Figure 1: Big Society In Action*
I think that volunteering is A Good Thing™. I volunteer and through my volunteering I’ve made friends, given back to the community (I wish there was a less cheesy way to say that) and improved my CV. If anyone had some free time and wanted to simultaneously improve their own and other peoples’ lives I would definitely recommend they try volunteering. However, it isn’t a replacement for the state and that is why I am sceptical about David Cameron’s Big Society initiative.
Despite dying over 40 years ago Clement Attlee wrote the perfect response to David Cameron’s Big Society in his book The Social Worker (1920):
“Charity is a cold grey loveless thing. If a rich man wants to help the poor, he should pay his taxes gladly, not dole out money at a whim. In a civilised community, although it may be composed of self-reliant individuals, there will be some persons who will be unable at some period of their lives to look after themselves, and the question of what is to happen to them may be solved in three ways – they may be neglected, they may be cared for by the organised community as of right, or they may be left to the goodwill of individuals in the community. The first way is intolerable, and as for the third: Charity is only possible without loss of dignity between equals. A right established by law, such as that to an old age pension, is less galling than an allowance made by a rich man to a poor one, dependent on his view of the recipient’s character, and terminable at his caprice”**
As a bleeding heart lefty type person I completely agree with the Great Clem. As well as being the perfect antidote to the vacuous rhetoric of The Big Society, the above quote reminded me of something that David Cameron said during his 2010 conference speech which worried me at the time:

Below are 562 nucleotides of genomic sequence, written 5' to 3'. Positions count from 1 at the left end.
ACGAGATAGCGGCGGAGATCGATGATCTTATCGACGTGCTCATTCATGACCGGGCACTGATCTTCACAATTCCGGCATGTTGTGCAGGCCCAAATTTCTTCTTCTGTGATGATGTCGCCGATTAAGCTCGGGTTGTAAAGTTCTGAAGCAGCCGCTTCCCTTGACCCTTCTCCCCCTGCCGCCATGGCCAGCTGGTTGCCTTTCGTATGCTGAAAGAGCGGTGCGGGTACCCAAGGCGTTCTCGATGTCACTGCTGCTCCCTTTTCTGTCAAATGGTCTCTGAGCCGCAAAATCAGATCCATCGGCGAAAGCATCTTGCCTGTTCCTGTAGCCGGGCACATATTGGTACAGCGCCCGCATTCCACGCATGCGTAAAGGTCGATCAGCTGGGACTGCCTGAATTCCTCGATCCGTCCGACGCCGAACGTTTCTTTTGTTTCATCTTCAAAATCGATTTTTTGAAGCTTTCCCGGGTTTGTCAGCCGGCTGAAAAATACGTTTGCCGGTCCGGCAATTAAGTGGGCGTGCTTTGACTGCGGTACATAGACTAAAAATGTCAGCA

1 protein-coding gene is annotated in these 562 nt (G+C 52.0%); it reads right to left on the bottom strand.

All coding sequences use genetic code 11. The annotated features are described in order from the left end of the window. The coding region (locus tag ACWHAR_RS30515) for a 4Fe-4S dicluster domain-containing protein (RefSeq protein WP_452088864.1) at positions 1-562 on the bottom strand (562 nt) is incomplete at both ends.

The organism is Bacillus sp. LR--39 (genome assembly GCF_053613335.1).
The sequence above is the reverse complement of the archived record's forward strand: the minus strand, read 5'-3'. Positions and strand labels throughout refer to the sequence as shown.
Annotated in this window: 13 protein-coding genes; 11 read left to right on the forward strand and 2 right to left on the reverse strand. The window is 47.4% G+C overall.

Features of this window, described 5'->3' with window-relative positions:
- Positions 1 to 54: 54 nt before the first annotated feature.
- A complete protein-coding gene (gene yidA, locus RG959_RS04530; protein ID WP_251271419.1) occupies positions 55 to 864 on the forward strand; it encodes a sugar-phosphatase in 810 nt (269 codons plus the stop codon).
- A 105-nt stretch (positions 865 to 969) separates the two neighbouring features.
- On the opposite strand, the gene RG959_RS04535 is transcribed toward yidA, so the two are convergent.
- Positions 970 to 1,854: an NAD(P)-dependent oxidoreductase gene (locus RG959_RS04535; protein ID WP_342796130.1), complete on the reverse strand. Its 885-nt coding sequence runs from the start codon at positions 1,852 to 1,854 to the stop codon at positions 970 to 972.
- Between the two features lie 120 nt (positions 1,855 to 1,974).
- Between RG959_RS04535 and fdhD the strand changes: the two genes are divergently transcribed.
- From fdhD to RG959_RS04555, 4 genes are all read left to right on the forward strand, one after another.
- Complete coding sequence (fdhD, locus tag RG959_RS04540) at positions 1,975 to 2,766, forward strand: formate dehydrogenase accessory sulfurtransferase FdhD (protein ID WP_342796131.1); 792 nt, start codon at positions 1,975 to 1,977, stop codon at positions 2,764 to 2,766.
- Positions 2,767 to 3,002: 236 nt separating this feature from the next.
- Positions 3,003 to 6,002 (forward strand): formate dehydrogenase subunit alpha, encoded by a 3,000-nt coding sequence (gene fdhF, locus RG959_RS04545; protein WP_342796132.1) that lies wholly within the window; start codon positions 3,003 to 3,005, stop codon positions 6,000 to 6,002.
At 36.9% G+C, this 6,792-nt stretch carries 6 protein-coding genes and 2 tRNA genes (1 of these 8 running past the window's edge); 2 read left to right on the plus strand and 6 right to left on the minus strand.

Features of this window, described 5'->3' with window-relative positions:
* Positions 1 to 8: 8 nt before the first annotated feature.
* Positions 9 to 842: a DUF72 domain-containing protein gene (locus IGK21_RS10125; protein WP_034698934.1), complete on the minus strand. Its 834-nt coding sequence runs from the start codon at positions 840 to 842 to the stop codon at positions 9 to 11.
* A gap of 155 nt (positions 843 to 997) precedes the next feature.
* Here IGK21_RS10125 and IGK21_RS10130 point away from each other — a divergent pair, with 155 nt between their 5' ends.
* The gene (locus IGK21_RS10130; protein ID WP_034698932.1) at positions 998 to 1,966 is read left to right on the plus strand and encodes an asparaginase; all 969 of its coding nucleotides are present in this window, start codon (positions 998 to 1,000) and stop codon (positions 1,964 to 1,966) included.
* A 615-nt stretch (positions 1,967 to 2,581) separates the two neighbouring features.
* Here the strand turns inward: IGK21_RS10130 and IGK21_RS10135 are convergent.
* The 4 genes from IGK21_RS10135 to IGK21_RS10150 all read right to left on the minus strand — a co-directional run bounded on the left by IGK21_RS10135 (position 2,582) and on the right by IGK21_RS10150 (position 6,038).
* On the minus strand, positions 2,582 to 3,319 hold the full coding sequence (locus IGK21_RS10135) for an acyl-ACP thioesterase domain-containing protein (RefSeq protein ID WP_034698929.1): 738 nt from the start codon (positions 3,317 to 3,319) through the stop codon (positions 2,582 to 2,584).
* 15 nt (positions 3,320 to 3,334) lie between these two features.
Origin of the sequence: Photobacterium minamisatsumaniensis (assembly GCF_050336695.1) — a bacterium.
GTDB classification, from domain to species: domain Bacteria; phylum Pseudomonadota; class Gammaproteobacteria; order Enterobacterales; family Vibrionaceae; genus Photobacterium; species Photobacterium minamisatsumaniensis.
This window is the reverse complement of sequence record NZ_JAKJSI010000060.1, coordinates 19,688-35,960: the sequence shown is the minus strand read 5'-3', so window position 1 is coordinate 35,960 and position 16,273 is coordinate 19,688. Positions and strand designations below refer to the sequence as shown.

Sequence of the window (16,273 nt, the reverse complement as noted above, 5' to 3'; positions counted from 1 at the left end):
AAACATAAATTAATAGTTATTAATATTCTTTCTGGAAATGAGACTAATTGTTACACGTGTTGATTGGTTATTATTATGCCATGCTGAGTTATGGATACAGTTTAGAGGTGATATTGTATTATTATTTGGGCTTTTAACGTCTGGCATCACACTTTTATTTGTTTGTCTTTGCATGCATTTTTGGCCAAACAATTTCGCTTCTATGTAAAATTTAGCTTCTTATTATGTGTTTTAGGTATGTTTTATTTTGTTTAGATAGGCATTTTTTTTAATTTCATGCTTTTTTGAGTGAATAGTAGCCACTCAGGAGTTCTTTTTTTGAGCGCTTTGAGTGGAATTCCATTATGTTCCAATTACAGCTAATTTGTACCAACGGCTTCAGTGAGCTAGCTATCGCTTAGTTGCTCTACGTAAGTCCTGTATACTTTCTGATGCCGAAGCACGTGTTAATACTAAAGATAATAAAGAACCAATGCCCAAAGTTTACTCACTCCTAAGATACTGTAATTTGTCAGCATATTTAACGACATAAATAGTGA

“Fairness means giving people what they deserve and what people deserve depends on how they behave.”
As Attlee pointed out, if people are dependent on volunteers/do-gooders to help them in their time of need what will happen if these volunteers (who are giving their time in exchange for no wage) decide that their services are “dependent on his view of the recipient’s character” and that the recipient isn’t deserving? I have plenty of other issues with The Big Society concept but they have already been articulated by other people (repeatedly), I have yet to see this issue be discussed on the interweb or in the papers.
Maybe this won’t be a problem but like most of this current government’s policies/initiatives The Big Society doesn’t seem to be very well thought through and I worry about what is going to happen to the needy and vulnerable in our society after David Cameron is finished with his Big Society experiment.
*Image credit: LEGO S&S Wildland Ultra XT (1) by Dunechaser
**Unfortunately I don’t have a copy of Attlee’s book The Social Worker. I got the above quote from Francis Beckett’s biography of Attlee, Clem Attlee.